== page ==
Barry Pepper has gone from 61* all the way to 3. The actor is fast becoming the man to portray sports heroes.
In ESPN’s latest original, 3, Pepper plays racing legend Dale Earnhardt, tracing the stock-car icon from his North Carolina roots to stardom on the National Association for Stock Car Auto Racing’s Winston Cup circuit and his death on the last lap of the 2001 Daytona 500.
The movie presents important events at various stages of Earnhardt’s life, a method that is confusing at times and breaks up the narrative flow.
Earnhardt’s childhood is dominated by his overbearing father, dirt-track racer Ralph Earnhardt (J.K. Simmons, Spider-Man), who also works at the local cotton mill to support his family. Ralph says he never wrecks his cars because he can’t afford it.
Young Dale wants to follow in his father’s footsteps, but dad wants more for him.
Later, a teenage Dale drops out of school to follow his dream. On the track, he is reckless and not above trading paint to intimidate other drivers. At home, he fails to provide for his wife and baby son Kerry, despite also working at the mill.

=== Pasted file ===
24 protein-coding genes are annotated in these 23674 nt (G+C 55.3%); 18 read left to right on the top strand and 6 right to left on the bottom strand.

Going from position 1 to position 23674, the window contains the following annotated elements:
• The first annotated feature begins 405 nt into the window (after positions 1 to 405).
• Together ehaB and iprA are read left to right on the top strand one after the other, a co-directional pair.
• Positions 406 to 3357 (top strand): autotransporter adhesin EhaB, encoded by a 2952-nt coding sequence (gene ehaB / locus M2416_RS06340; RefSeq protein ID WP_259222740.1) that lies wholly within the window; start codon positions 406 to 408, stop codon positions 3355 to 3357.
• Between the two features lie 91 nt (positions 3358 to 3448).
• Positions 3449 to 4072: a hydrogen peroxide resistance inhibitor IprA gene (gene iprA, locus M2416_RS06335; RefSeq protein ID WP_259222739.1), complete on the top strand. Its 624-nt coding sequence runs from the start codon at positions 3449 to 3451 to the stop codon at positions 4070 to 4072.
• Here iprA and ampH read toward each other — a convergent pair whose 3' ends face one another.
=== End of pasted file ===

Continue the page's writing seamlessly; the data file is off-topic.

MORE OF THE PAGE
After his first wife leaves, Dale focuses on his career and is soon competing against his father. He also remarries and has two more children, including Dale Jr., the more successful of the third generation of Earnhardt drivers.
While his personal life takes some major hits, his racing career takes off on the Winston Cup circuit, where he is named rookie of the year and follows with a championship in 1980.
Dale Jr. has the same relationship with his father that Dale Sr. had with his own dad. After some initial reluctance, Dale Sr. helps his son pursue a racing career. Earnhardt is also haunted by a vision of the wreck that will take his life.
Pepper does a decent job portraying Earnhardt, but the story speeds too fast for viewers to make a real connection. The film might have been better served had it taken a cue from Home Box Office’s 61*, where Pepper probed Roger Maris’s psyche in a narrower slice of the slugger’s life.
But kudos go to the writers and director for a movie that does not require extensive NASCAR knowledge, but also is not insulting to hard-core fans.
The film 3 bowed Dec. 11, on ESPN, with additional showings throughout the month on ESPN and ESPN2.